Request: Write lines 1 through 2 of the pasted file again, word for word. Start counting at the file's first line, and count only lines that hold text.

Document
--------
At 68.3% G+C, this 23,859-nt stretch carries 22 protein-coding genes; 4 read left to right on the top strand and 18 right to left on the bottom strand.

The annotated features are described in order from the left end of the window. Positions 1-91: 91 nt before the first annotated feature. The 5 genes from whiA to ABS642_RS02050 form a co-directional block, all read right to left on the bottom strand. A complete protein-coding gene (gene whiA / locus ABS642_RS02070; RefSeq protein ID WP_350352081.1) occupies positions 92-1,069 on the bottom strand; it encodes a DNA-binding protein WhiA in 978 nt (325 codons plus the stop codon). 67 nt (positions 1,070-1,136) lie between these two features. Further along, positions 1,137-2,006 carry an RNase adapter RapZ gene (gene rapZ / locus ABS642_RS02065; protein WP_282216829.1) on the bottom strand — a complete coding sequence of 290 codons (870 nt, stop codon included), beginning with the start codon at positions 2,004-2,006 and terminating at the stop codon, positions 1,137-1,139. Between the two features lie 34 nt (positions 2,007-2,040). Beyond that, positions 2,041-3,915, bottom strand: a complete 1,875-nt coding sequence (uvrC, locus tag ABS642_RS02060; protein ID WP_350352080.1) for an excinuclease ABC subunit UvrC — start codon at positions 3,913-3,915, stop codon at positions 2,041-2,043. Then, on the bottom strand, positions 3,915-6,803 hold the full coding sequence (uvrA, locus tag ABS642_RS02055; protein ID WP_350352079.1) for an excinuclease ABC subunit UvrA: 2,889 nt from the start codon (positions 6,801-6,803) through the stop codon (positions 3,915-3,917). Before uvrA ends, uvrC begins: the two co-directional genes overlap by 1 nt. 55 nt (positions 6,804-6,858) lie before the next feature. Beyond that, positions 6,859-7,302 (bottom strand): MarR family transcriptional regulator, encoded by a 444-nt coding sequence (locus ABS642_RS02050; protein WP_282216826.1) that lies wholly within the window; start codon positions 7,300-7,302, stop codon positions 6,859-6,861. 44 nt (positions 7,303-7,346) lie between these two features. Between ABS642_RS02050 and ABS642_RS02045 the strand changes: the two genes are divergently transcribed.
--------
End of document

At 68.3% G+C, this 23,859-nt stretch carries 22 protein-coding genes; 4 read left to right on the top strand and 18 right to left on the bottom strand.

The annotated features are described in order from the left end of the window. Positions 1-91: 91 nt before the first annotated feature. The 5 genes from whiA to ABS642_RS02050 form a co-directional block, all read right to left on the bottom strand. A complete protein-coding gene (gene whiA / locus ABS642_RS02070; RefSeq protein ID WP_350352081.1) occupies positions 92-1,069 on the bottom strand; it encodes a DNA-binding protein WhiA in 978 nt (325 codons plus the stop codon). 67 nt (positions 1,070-1,136) lie between these two features. Further along, positions 1,137-2,006 carry an RNase adapter RapZ gene (gene rapZ / locus ABS642_RS02065; protein WP_282216829.1) on the bottom strand — a complete coding sequence of 290 codons (870 nt, stop codon included), beginning with the start codon at positions 2,004-2,006 and terminating at the stop codon, positions 1,137-1,139. Between the two features lie 34 nt (positions 2,007-2,040). Beyond that, positions 2,041-3,915, bottom strand: a complete 1,875-nt coding sequence (uvrC, locus tag ABS642_RS02060; protein ID WP_350352080.1) for an excinuclease ABC subunit UvrC — start codon at positions 3,913-3,915, stop codon at positions 2,041-2,043. Then, on the bottom strand, positions 3,915-6,803 hold the full coding sequence (uvrA, locus tag ABS642_RS02055; protein ID WP_350352079.1) for an excinuclease ABC subunit UvrA: 2,889 nt from the start codon (positions 6,801-6,803) through the stop codon (positions 3,915-3,917). Before uvrA ends, uvrC begins: the two co-directional genes overlap by 1 nt. 55 nt (positions 6,804-6,858) lie before the next feature. Beyond that, positions 6,859-7,302 (bottom strand): MarR family transcriptional regulator, encoded by a 444-nt coding sequence (locus ABS642_RS02050; protein WP_282216826.1) that lies wholly within the window; start codon positions 7,300-7,302, stop codon positions 6,859-6,861. 44 nt (positions 7,303-7,346) lie between these two features. Between ABS642_RS02050 and ABS642_RS02045 the strand changes: the two genes are divergently transcribed.